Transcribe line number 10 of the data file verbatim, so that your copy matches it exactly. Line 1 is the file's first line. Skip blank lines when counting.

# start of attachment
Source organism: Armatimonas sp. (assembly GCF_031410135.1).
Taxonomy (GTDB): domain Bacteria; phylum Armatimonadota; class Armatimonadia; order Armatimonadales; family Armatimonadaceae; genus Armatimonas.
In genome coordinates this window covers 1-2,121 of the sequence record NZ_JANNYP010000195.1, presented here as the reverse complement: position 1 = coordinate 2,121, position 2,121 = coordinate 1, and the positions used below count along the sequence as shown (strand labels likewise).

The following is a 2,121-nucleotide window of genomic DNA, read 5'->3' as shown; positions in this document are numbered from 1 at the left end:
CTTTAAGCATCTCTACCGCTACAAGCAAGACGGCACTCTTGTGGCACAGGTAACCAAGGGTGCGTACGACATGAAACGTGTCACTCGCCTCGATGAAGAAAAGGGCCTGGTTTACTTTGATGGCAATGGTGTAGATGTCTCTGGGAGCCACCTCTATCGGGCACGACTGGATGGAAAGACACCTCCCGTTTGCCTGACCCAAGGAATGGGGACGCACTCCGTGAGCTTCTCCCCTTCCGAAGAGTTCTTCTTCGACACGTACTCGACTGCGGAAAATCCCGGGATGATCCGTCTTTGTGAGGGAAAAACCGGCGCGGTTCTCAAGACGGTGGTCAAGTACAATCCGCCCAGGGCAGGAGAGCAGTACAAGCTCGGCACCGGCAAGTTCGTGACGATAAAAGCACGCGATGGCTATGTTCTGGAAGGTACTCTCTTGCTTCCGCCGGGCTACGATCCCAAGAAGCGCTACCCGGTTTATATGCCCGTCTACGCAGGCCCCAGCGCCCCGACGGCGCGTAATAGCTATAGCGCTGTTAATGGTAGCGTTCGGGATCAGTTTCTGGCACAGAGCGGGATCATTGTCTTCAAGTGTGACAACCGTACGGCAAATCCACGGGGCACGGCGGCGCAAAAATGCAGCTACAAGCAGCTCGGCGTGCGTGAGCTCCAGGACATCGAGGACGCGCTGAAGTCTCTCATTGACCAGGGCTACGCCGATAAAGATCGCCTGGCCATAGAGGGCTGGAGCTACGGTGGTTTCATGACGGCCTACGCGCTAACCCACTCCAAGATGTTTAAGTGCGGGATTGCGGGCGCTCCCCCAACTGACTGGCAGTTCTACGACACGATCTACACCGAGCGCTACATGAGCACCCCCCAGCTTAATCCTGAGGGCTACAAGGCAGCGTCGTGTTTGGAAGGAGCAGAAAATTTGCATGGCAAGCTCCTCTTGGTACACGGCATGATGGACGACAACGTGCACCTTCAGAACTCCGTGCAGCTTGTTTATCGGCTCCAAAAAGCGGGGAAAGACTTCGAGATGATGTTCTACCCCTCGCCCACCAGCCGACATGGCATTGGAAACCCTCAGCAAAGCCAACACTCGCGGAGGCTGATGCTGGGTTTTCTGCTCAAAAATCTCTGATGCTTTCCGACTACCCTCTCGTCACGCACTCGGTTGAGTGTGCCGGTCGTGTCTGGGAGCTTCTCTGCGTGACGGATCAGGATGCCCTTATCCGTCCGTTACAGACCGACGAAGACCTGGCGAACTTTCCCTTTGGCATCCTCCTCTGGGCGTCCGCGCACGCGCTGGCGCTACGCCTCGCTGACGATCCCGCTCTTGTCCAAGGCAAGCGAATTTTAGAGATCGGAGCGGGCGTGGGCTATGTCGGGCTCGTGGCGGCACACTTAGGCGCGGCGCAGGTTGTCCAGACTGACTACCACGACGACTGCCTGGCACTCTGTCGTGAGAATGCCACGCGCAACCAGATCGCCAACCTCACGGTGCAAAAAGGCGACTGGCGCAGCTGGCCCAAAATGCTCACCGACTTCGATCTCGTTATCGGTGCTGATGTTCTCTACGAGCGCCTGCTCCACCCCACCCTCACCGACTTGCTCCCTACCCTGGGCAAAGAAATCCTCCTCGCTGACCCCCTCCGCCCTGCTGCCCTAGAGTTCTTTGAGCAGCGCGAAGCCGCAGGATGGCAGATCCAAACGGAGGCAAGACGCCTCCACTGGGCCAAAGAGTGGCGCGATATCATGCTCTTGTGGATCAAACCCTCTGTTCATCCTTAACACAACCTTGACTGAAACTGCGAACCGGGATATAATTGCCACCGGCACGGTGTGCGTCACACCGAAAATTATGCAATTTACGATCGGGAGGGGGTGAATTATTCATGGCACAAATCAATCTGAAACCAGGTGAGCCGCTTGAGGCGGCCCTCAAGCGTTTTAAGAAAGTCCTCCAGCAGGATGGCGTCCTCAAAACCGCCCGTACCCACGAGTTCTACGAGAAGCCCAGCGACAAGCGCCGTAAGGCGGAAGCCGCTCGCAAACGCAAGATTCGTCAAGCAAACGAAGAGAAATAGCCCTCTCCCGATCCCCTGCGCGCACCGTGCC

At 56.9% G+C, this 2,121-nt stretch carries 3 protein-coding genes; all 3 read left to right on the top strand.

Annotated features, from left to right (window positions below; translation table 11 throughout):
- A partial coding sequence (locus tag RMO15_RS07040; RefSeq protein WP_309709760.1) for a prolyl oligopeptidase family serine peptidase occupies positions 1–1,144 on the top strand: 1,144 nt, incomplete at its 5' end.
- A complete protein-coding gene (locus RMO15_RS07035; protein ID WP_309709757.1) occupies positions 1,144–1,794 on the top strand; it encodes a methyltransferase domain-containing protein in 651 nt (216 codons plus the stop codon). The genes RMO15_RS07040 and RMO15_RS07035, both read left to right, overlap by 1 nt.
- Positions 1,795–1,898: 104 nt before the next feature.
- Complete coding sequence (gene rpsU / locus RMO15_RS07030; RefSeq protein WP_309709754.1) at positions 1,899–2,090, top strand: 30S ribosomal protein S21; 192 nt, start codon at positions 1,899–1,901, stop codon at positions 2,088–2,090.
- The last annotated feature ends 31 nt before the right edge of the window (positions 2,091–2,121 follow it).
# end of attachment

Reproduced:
- Positions 1,795–1,898: 104 nt before the next feature.